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Publication numberUS4306204 A
Publication typeGrant
Application numberUS 06/138,026
Publication dateDec 15, 1981
Filing dateApr 7, 1980
Priority dateApr 7, 1980
Publication number06138026, 138026, US 4306204 A, US 4306204A, US-A-4306204, US4306204 A, US4306204A
InventorsRobert A. Johnson
Original AssigneeRockwell International Corporation
Export CitationBiBTeX, EndNote, RefMan
External Links: USPTO, USPTO Assignment, Espacenet
Bandpass mechanical filter
US 4306204 A
Abstract
A mechanical bandpass filter has a first resonator which is designed to resonate at a first frequency and a second resonator which is designed to resonate at a second frequency. The two resonators are electrically connected together and the input signal is applied to the first resonator and the filtered signal is removed from an electrical connection to the second resonator.
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Claims(18)
I claim:
1. A mechanical bandpass filter, comprising:
a first resonator means for resonating at a first frequency f1 having a first nodal point and a second nodal point around which the first resonator means flexes;
a second resonator means for resonating at a second frequency f2 having a first nodal point and a second nodal point around which the second resonator means flexes;
means for acoustically connecting the first resonator means to the second resonator means;
means for applying an electrical signal to the first resonator means:
means for coupling the electrical signal from the first resonator means to the second resonator means; and
means for removing the electrical signal from the second resonator.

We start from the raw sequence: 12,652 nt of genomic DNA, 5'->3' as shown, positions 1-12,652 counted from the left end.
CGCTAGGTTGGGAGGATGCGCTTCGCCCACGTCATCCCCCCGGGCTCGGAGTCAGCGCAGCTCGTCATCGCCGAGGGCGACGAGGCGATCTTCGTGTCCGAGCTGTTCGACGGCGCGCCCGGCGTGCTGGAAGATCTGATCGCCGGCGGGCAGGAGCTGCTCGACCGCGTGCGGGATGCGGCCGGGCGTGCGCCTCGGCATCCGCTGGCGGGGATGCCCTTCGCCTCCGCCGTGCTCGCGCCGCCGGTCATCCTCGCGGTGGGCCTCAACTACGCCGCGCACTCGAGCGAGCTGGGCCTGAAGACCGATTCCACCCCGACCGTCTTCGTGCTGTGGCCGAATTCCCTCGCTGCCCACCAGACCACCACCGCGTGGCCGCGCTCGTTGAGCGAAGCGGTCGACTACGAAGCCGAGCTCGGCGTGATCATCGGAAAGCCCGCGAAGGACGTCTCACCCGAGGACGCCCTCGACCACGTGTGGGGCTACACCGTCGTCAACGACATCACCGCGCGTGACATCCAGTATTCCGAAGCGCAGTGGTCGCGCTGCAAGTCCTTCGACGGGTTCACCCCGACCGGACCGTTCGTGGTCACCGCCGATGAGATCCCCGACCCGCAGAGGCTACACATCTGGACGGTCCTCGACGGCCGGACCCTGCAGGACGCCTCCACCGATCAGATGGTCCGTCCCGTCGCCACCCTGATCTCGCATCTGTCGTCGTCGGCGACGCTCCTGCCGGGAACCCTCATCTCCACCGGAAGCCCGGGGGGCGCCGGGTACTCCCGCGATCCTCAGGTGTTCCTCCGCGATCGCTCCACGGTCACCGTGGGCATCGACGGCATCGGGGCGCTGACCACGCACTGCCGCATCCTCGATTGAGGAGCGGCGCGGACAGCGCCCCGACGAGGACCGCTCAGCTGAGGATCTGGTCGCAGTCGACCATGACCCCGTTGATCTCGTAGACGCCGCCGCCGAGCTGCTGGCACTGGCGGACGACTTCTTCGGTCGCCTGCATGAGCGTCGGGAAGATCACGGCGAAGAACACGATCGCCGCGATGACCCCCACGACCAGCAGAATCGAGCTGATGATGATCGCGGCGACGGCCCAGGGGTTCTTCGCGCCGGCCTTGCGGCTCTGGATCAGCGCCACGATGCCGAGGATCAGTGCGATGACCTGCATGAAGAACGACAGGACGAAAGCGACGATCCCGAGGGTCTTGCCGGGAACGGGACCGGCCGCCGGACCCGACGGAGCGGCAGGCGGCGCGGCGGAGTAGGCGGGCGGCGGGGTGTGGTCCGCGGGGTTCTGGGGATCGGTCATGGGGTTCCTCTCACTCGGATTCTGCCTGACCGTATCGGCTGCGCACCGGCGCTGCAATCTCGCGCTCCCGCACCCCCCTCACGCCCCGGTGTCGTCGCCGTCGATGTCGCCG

2. The mechanical bandpass filter according to claim 1, wherein the first resonator means and the second resonator means each comprises:
a resonator bar; and
a first and second piezoelectric transducer, the first piezoelectric transducer being mounted to a first surface of the resonator bar and the second piezoelectric transducer being mounted to a second surface opposite the first surface of the resonator bar.
3. The mechanical bandpass filter according to claim 1 wherein the first resonator means and the second resonator means each comprises:
a resonator bar;
a first and second piezoelectric transducer, each transducer being mounted to a first surface of the resonator bar and separated from each by a preselected distance.
4. The mechanical bandpass filter according to claim 1 wherein the first resonator means and the second resonator means each comprises:
a resonator bar; and
a first piezoelectric transducer with a first conductive plate on a first member of two surfaces of the first piezoelectric transducer, the two surfaces being in parallel alignment with each other and the first conductive plate being split into two separate plates separated from each other by a predetermined distance and a second conductive plate on a second member of the two surfaces being also affixed to the resonator bar.